Probes made of silicon currently are used to study brain function and disease but may one day be used to apply electrical signals that restore damaged areas of the brain. A major drawback to these probes, however, is that they cause the body to produce scar tissue that eventually accumulates and prevents the devices from making good electrical contact with brain cells called neurons, said Thomas Webster, an assistant professor of biomedical engineering.
New findings showed that the nanotubes not only caused less scar tissue but also stimulated neurons to grow 60 percent more fingerlike extensions, called neurites, which are needed to regenerate brain activity in damaged regions, Webster said.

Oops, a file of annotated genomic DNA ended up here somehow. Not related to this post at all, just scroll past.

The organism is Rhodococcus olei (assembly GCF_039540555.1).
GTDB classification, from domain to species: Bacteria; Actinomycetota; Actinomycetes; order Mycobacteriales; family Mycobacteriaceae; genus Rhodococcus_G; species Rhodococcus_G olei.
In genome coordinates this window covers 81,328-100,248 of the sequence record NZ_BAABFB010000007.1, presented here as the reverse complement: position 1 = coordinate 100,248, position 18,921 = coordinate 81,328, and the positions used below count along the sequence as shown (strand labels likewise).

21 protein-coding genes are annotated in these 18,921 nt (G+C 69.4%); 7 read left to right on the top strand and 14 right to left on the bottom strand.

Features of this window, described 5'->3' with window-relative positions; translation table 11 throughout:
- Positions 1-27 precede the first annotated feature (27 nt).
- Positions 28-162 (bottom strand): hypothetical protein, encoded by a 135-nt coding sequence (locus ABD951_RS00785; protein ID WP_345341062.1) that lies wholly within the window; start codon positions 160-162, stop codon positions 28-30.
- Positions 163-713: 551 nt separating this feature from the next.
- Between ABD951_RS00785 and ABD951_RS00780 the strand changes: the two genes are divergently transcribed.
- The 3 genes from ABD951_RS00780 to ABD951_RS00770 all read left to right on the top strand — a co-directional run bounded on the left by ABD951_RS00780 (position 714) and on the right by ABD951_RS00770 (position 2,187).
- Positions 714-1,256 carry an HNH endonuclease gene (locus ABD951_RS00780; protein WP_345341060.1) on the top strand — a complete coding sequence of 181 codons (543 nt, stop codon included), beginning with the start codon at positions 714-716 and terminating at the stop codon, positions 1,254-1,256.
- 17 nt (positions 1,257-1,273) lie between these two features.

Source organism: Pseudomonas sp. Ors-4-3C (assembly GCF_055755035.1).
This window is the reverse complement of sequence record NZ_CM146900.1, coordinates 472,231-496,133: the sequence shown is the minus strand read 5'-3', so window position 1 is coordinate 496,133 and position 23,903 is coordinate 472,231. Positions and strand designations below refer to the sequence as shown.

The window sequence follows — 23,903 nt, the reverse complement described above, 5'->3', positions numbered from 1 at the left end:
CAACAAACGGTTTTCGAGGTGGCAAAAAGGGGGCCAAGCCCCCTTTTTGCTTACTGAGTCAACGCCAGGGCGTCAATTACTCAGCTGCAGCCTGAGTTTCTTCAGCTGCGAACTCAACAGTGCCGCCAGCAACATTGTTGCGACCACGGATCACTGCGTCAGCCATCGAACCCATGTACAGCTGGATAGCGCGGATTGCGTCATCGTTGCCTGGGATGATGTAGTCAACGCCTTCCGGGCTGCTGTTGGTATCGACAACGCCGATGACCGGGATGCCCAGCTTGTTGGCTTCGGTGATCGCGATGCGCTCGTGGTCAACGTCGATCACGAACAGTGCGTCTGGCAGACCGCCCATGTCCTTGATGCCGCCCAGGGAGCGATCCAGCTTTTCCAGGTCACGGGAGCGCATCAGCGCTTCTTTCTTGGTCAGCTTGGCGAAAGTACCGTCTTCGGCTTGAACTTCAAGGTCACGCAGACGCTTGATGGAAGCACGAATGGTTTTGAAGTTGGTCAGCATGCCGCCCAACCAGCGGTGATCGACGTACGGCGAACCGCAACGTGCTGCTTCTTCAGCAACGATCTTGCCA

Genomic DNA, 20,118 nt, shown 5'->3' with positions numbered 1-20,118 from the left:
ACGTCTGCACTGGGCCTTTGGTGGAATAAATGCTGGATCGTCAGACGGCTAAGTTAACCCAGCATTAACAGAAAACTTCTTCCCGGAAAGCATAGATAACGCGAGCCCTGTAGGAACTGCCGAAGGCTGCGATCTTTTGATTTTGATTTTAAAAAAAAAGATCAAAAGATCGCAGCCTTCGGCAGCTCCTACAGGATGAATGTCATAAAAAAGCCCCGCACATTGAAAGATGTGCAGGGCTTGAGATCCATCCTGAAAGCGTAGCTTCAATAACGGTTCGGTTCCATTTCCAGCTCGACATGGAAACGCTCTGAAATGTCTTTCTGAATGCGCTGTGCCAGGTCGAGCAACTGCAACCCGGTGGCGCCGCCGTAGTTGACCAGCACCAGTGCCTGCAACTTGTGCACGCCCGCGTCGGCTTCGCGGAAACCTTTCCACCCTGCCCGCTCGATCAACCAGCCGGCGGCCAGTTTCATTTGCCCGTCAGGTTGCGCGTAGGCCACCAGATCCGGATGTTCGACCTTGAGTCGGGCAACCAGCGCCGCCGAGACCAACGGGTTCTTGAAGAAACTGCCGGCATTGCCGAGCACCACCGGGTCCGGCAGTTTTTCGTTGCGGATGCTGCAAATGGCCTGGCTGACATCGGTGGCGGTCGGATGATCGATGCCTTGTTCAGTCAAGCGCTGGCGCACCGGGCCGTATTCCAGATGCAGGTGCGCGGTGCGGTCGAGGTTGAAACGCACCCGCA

The findings are detailed in a paper appearing this month in the journal Nanotechnology, published by the Institute of Physics in the United Kingdom. The paper was written by Webster, Purdue doctoral students Janice L. McKenzie and Rachel L. Price, former postdoctoral fellow Jeremiah U. Ejiofor and visiting undergraduate student Michael C. Waid from the University of Nebraska.
The nanotubes were specially designed so that their surfaces contained tiny bumps measured in nanometers, or billionths of a meter. Conventional silicon probes do not contain the nanometer-scale surface features, causing the body to regard them as foreign invaders and surround them with scar tissue. Because the nanometer-scale features mimic those found on the surfaces of natural brain proteins and tissues, the nanotubes induce the formation of less scar tissue.
The scar tissue is produced by cells called astrocytes, which attach to the probes. The Purdue researchers discovered that about half as many astrocytes attach to the nanofibers comp
Contact: Emil Venere